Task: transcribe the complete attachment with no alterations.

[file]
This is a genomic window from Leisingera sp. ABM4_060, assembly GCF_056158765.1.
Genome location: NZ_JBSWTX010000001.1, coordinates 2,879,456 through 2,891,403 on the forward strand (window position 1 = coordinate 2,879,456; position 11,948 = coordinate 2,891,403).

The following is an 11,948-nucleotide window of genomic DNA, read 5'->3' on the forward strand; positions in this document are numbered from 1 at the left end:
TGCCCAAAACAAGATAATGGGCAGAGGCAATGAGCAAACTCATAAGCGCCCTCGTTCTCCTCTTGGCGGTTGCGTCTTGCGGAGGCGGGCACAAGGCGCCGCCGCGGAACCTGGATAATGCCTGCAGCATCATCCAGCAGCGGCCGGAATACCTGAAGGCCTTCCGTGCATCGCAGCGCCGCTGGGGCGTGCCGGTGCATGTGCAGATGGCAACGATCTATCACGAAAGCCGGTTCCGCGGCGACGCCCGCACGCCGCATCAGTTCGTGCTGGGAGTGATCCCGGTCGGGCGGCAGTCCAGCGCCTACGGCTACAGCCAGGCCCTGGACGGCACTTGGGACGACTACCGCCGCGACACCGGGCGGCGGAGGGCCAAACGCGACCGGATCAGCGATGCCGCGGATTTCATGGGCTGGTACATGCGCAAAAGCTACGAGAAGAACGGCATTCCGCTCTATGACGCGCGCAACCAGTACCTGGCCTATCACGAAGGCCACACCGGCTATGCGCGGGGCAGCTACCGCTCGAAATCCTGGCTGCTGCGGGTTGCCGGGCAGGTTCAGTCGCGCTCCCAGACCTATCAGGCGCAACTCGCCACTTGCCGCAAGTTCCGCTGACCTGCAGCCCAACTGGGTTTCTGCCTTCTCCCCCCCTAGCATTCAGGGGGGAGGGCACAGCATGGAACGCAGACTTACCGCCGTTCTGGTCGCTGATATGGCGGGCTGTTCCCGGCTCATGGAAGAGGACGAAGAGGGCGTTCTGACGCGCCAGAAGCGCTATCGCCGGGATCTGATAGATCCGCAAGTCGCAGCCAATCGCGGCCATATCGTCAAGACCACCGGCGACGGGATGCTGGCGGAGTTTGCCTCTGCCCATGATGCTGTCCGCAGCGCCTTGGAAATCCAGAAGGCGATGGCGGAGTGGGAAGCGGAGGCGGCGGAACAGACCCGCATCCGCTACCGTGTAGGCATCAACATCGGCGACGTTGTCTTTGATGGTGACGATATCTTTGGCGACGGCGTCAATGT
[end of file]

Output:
This is a genomic window from Leisingera sp. ABM4_060, assembly GCF_056158765.1.
Genome location: NZ_JBSWTX010000001.1, coordinates 2,879,456 through 2,891,403 on the forward strand (window position 1 = coordinate 2,879,456; position 11,948 = coordinate 2,891,403).

The following is an 11,948-nucleotide window of genomic DNA, read 5'->3' on the forward strand; positions in this document are numbered from 1 at the left end:
TGCCCAAAACAAGATAATGGGCAGAGGCAATGAGCAAACTCATAAGCGCCCTCGTTCTCCTCTTGGCGGTTGCGTCTTGCGGAGGCGGGCACAAGGCGCCGCCGCGGAACCTGGATAATGCCTGCAGCATCATCCAGCAGCGGCCGGAATACCTGAAGGCCTTCCGTGCATCGCAGCGCCGCTGGGGCGTGCCGGTGCATGTGCAGATGGCAACGATCTATCACGAAAGCCGGTTCCGCGGCGACGCCCGCACGCCGCATCAGTTCGTGCTGGGAGTGATCCCGGTCGGGCGGCAGTCCAGCGCCTACGGCTACAGCCAGGCCCTGGACGGCACTTGGGACGACTACCGCCGCGACACCGGGCGGCGGAGGGCCAAACGCGACCGGATCAGCGATGCCGCGGATTTCATGGGCTGGTACATGCGCAAAAGCTACGAGAAGAACGGCATTCCGCTCTATGACGCGCGCAACCAGTACCTGGCCTATCACGAAGGCCACACCGGCTATGCGCGGGGCAGCTACCGCTCGAAATCCTGGCTGCTGCGGGTTGCCGGGCAGGTTCAGTCGCGCTCCCAGACCTATCAGGCGCAACTCGCCACTTGCCGCAAGTTCCGCTGACCTGCAGCCCAACTGGGTTTCTGCCTTCTCCCCCCCTAGCATTCAGGGGGGAGGGCACAGCATGGAACGCAGACTTACCGCCGTTCTGGTCGCTGATATGGCGGGCTGTTCCCGGCTCATGGAAGAGGACGAAGAGGGCGTTCTGACGCGCCAGAAGCGCTATCGCCGGGATCTGATAGATCCGCAAGTCGCAGCCAATCGCGGCCATATCGTCAAGACCACCGGCGACGGGATGCTGGCGGAGTTTGCCTCTGCCCATGATGCTGTCCGCAGCGCCTTGGAAATCCAGAAGGCGATGGCGGAGTGGGAAGCGGAGGCGGCGGAACAGACCCGCATCCGCTACCGTGTAGGCATCAACATCGGCGACGTTGTCTTTGATGGTGACGATATCTTTGGCGACGGCGTCAATGT